We are receiving a lot of inquiries and questions about raising free-range chicken for egg production so in this article we are going to give you ideas so you can decide whether cage-free egg production is for you.
Brown eggs are laid by colored chickens which mostly are Dekalb Brown, Dominant CZ, or other breeds like Barred Plymouth Rock, Rhode Island Red, and Black Australorp. Brown eggs also cost higher than the normal white eggs produced in battery cages.
Although we’ve been raising chickens both for eggs and meat for more than a decade, in this study we are going to use 200 layers as our sample.
Here is the cost breakdown for starters.
- Ready-to-lay chicken – ₱460.00 each x 200 = ₱92,000.00 (Dekalb Brown)
- Each chicken consumes 110 grams of laying mash per day or a total of 22,000 grams (22 kgs) of feeds per day. At ₱26 per kgs, the total cost for feeds per day is ₱572.
- Electricity (for lighting) = ₱20/day
- Labor (if you hire someone) = ₱60 – one hour in the morning and one hour in the afternoon. This is not necessary if you do it yourself.
- Medicines and supplements = ₱30/day
Brown eggs cost from 8 to 10 and since you only have 200 layers, you can sell the eggs locally for ₱7.5/each (average small to jumbo)
- 19 to 23 weeks – 50% – 100 eggs (₱750.00) – ₱26,250 total for 5 weeks (3,500 eggs)
- 24 to 28 weeks – 90% – 180 eggs (₱1,350.00) – ₱47,250 total for 5 weeks (6,300 eggs)
- 29 to 32 weeks – 95% – 190 eggs (₱1,425.00 – ₱39,900 total for 4 weeks (5,320 eggs)
- 33 to 48 weeks – 90% – 180 eggs (₱1,350.00) – ₱151,200 total for 16 weeks (20,160 eggs)
- 49 to 75 weeks – 80% – 160 eggs (₱1,200.00) – ₱226,800 total for 27 weeks (30,240 eggs)
- 76 to 88 weeks – 70% – 140 eggs (₱1,050.00) – ₱88,200 total for 12 weeks (11,760 eggs)
- 89 to 93 weeks – 60% – 120 eggs (₱900.00) – ₱31,500 total for 5 weeks (4,200 eggs)
Culling and selling the old flock
Colored hens, when culled, can be sold higher than white leghorns. Each chicken can be sold for around ₱350. So 200 less 5% mortality, you’ll have 190 culled x ₱350 = ₱66,500
Total expenses and profit after 74 weeks of production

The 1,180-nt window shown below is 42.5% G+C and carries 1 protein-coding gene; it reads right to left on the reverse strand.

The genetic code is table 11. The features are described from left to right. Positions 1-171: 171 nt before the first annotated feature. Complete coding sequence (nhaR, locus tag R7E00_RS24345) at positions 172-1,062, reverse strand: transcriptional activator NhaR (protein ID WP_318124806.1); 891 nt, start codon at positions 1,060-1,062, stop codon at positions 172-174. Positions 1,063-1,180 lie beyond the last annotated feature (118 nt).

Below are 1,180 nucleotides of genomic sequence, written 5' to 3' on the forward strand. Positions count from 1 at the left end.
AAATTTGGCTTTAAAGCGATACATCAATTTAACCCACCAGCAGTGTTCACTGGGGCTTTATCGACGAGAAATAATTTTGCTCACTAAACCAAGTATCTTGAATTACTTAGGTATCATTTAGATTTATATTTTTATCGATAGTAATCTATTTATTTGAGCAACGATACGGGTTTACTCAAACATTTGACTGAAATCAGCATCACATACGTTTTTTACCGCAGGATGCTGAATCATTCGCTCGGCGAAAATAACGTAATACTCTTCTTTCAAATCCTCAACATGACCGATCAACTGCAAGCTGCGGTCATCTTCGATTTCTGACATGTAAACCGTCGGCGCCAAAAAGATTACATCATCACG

- RTL – ₱90,000
- Laying mash (feeds for a total of 518 days) = ₱296,000
- Building and fence = ₱50,000 (this can be lower is you have local materials like bamboo)
- Electricity = ₱10,360
- Labor = ₱31,080
- Medicines and supplements = ₱15,540
- Egg trays = ₱13,580
- Feeders and waterer = ₱6,500
- Transportation expenses = ₱15,000
Grand total expenses = ₱528,060
- Eggs = ₱611,100
- Sacks = ₱2,279
- Culled hens = ₱66,500
Total sales = ₱679,879 less ₱528,060 = ₱151,819 net profit
The price of brown eggs is mostly higher than ₱9 as most sell it at ₱110 to ₱115/dozen but we used a standard ₱7.5 for all sizes.
Of all the colored RTLS, Dekalb Brown is the cheapest. If you raise other hybrids like Dominant CZ, the price of each RTL is higher to around ₱500 to 600 per head. If you use pure breeds like RIR, BA, or BPR, the cost of each RTL will be significantly higher at around ₱1,500 each.
The ₱151,819 net profit for 18 months is not bad after all and the next time you load another batch of layers, you can cut 70% of your expenses on building and feeders.
If you want to try, we suggest you start at 100 hears or 50 then when there is a good market, expand gradually. It is not advisable to start big unless you have a sure market. Profit could change depends on the cost of feeds and the price of eggs. These are free-range chickens and the house is only used during the evening. They also don’t need battery cages.
Growing your own RTL can also reduce the cost dramatically. If you have enough space it is advisable to grow your own RTLs for cost reduction and also for sure steady supply. You just need quality parent stocks.
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